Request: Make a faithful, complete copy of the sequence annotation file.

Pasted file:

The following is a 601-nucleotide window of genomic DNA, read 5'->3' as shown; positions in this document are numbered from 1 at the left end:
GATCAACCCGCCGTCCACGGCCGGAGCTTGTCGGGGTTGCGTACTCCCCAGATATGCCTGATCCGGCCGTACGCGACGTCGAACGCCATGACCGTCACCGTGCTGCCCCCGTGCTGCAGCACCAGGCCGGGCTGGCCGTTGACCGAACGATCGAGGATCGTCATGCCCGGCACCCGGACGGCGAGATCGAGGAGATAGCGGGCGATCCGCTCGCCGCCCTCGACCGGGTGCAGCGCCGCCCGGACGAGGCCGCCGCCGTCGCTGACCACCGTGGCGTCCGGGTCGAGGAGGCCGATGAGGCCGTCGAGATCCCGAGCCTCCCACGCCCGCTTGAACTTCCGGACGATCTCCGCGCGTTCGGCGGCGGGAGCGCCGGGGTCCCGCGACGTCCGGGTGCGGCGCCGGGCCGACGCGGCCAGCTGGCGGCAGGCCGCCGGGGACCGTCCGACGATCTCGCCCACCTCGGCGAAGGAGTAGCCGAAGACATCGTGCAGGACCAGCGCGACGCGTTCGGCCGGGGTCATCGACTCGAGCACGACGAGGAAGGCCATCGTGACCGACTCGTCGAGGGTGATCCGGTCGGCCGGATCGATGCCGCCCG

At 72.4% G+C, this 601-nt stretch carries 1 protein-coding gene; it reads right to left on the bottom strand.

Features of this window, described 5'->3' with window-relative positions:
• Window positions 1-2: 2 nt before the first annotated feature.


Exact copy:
The following is a 601-nucleotide window of genomic DNA, read 5'->3' as shown; positions in this document are numbered from 1 at the left end:
GATCAACCCGCCGTCCACGGCCGGAGCTTGTCGGGGTTGCGTACTCCCCAGATATGCCTGATCCGGCCGTACGCGACGTCGAACGCCATGACCGTCACCGTGCTGCCCCCGTGCTGCAGCACCAGGCCGGGCTGGCCGTTGACCGAACGATCGAGGATCGTCATGCCCGGCACCCGGACGGCGAGATCGAGGAGATAGCGGGCGATCCGCTCGCCGCCCTCGACCGGGTGCAGCGCCGCCCGGACGAGGCCGCCGCCGTCGCTGACCACCGTGGCGTCCGGGTCGAGGAGGCCGATGAGGCCGTCGAGATCCCGAGCCTCCCACGCCCGCTTGAACTTCCGGACGATCTCCGCGCGTTCGGCGGCGGGAGCGCCGGGGTCCCGCGACGTCCGGGTGCGGCGCCGGGCCGACGCGGCCAGCTGGCGGCAGGCCGCCGGGGACCGTCCGACGATCTCGCCCACCTCGGCGAAGGAGTAGCCGAAGACATCGTGCAGGACCAGCGCGACGCGTTCGGCCGGGGTCATCGACTCGAGCACGACGAGGAAGGCCATCGTGACCGACTCGTCGAGGGTGATCCGGTCGGCCGGATCGATGCCGCCCG

At 72.4% G+C, this 601-nt stretch carries 1 protein-coding gene; it reads right to left on the bottom strand.

Features of this window, described 5'->3' with window-relative positions:
• Window positions 1-2: 2 nt before the first annotated feature.